How to Decompose a Spotfire Project

  • Have you “inherited” someone else’s Spotfire project?
  • Has another group built a project for you and you would like to understand it better?
  • Would you like to familiarize yourself with other developers’ projects?
  • Are you in charge of modifying someone else’s project?

 
This post begins another series I’ve wanted to write for a very long time. The idea first came to me when I documented a large enterprise project. I didn’t build it. It wasn’t my baby, but it was important to the company. Management wanted it documented in case the author moved on. I also think about this subject every time I build a project for a user. What’s the best way to go about helping the user get a solid grasp on the project?  Is there a formulaic way to decompose a Spotfire project or at least a good order of operations.  Decomposing a project you didn’t build is often quite difficult and can seem like trying to assemble a jigsaw puzzle with 1,000 pieces.  Where do you even start?
 
This blog post will introduce the series and provide a high-level context. The series itself breaks Spotfire project decomposition into 7 parts. I’ll release one post a week that includes a “quick and dirty” version, as well as an “extended analysis”. I’ll tell you where to go in Spotfire and what to look for. 

What Do You Need To Know

Let’s begin with a few high-level questions. These are the questions you want to ask and answer as you move through the project decomposition. And, while reading the list, you might ask yourself — why would someone duplicate tables or leave broken columns in a project? The answer is simple. It just happens. We all have busy day jobs and cleaning up a project that works isn’t always a priority.
  1. How large and complex is the project?
    • How many tables are in the project?
    • Are the tables tall and skinny or short and wide or just huge?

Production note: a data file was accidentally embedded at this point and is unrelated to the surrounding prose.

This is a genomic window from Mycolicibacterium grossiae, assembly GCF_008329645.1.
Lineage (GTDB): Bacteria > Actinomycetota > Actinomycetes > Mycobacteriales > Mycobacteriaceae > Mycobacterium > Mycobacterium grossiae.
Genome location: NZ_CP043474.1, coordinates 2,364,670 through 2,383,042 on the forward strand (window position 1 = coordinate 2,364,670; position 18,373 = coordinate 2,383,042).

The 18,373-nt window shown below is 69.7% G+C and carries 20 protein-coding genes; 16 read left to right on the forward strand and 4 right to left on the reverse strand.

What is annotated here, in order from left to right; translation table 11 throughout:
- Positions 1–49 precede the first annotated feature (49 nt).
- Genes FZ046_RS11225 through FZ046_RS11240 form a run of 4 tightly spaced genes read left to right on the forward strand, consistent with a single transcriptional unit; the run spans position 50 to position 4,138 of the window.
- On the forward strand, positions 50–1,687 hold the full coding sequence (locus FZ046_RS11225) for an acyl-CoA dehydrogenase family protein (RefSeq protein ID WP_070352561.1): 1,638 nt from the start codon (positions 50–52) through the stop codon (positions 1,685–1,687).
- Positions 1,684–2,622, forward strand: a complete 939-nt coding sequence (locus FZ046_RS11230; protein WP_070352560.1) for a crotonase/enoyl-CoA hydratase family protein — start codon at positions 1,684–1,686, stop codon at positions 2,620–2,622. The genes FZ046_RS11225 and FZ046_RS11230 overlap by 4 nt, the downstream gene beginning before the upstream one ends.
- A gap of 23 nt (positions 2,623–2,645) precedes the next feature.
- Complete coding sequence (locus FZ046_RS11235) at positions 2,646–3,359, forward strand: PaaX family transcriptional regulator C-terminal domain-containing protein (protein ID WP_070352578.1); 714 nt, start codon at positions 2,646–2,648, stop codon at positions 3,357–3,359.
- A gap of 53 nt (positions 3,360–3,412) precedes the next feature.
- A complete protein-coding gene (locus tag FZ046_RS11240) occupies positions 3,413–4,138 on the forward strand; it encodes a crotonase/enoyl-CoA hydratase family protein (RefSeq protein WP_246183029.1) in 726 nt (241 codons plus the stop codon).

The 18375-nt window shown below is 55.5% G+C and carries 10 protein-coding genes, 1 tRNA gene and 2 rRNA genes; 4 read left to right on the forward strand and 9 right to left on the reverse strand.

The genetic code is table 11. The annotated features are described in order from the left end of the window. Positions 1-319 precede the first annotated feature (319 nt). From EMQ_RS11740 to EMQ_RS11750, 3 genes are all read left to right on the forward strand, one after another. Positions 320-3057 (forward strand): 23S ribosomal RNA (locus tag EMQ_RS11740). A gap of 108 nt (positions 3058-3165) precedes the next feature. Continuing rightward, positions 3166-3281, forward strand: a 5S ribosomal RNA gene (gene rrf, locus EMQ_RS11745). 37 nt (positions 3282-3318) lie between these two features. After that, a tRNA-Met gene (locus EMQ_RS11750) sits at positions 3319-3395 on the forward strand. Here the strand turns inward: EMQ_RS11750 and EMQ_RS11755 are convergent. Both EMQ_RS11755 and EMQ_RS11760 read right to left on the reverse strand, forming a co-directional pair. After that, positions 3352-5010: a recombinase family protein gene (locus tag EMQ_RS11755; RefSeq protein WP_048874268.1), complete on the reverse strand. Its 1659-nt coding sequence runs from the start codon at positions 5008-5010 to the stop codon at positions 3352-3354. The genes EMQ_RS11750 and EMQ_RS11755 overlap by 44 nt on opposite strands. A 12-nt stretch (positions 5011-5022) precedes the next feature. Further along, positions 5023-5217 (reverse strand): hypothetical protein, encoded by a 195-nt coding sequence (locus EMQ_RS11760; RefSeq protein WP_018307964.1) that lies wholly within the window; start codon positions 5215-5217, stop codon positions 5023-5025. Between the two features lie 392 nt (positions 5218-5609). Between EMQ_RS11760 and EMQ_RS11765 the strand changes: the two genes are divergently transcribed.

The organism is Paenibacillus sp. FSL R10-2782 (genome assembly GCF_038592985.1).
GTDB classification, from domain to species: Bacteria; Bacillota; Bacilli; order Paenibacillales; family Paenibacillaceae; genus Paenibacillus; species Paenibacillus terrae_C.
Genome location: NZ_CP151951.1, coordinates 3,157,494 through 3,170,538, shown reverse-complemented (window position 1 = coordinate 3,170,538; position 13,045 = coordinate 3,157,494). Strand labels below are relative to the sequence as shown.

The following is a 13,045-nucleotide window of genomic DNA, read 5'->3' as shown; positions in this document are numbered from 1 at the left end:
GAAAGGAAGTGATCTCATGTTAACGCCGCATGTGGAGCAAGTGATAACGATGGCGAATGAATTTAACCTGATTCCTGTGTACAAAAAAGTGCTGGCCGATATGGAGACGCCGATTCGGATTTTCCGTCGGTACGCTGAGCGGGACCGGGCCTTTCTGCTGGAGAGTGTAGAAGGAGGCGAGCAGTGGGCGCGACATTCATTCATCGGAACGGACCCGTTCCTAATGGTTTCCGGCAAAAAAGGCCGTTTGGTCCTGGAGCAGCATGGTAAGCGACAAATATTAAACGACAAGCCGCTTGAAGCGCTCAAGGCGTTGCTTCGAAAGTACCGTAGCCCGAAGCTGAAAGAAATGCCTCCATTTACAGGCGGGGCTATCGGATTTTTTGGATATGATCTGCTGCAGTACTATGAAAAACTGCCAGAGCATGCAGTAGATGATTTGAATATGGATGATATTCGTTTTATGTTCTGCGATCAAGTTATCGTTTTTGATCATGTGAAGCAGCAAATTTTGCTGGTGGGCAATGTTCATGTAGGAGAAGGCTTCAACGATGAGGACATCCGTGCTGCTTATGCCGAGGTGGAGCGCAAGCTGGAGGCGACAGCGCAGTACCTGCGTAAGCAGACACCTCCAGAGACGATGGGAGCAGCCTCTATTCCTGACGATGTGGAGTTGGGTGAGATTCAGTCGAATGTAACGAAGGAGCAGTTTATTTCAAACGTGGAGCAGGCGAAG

• Where do those tables come from?
    • What do you know about those data sources?
    • Are tables related?
  2. How “clean” is the project?
    • Are there duplicate columns? <see this post for an explanation of how/why this happens>
    • Did the developer use a naming convention?
    • Are there parts of the project that are redundant, unused or broken?
    • Does it contain property controls, filtering schemes, scripts and/or other bits in pieces that were created but aren’t being used?
    • Did the author duplicate tables?
    • Are all of the data connections in the project for tables that are being used?
    • Are all of the tables connected to visualizations or do they feed tables connected to visualizations?
    • Do all of the calculations work?
    • Do you have any frozen columns?
  3. How “technical” is the project? What skills do you need to modify it?
    • Does the project use data functions?
    • Does the project contain JavaScript or IronPython?
    • Did the author include custom SQL queries? 
    • Do the data functions use packages?
    • Did the author input HTML or CSS code?
    • Does the project make use of custom extensions?
  4. How can this project be improved?
    • Can the load time improve?
    • Can unused components be removed?
 
Now that you know what to be on the lookout for, here is the order of the series and why that is the order.

Part 1 — Tables and Data Sources

First, we cover tables and data sources because they are the foundation for the project. You must understand this to understand the rest of the project.

Part 2 — Data Functions

Table build and data wrangling might come next, BUT data functions commonly create data tables and/or perform data wrangling tasks, so we’ll look at them second.  

 

Part 3 — Table Build and Data Wrangling

Next, with an understanding of data sources, we’ll look at how they come together and how much data manipulation happens.

 
 

Part 4 — Document Properties

Then, we’ll look at the Edit > Document Properties menu because they can be used in columns and calcs.

 
 

Part 5 — Columns and Calculations

Now, we have a good high-level understanding of the project, so we can get into the nitty gritty details.

 
 

Part 6 — Text Areas and Scripting

Next, we review the text area, which is where many bits and pieces come together. It’s also where you’ll see more complexity and code.
 

Part 7 — Visualizations & Data Limiting

Visualizations are covered last because they are where everything comes together.

 
 
 
Before I conclude, I want to note that there is a world of possibility when it comes to how to decompose a project. Ultimately, it will come down to how complex the project is and what your purpose is with it. As I go thru the series, I will share screenshots from a very quick and dirty template I developed. It’s not all-encompassing, but it’s a good start. Please feel free to share feedback in the comments.

Guest Spotfire blogger residing in Whitefish, MT.  Working for SM Energy’s Advanced Analytics and Emerging Technology team!

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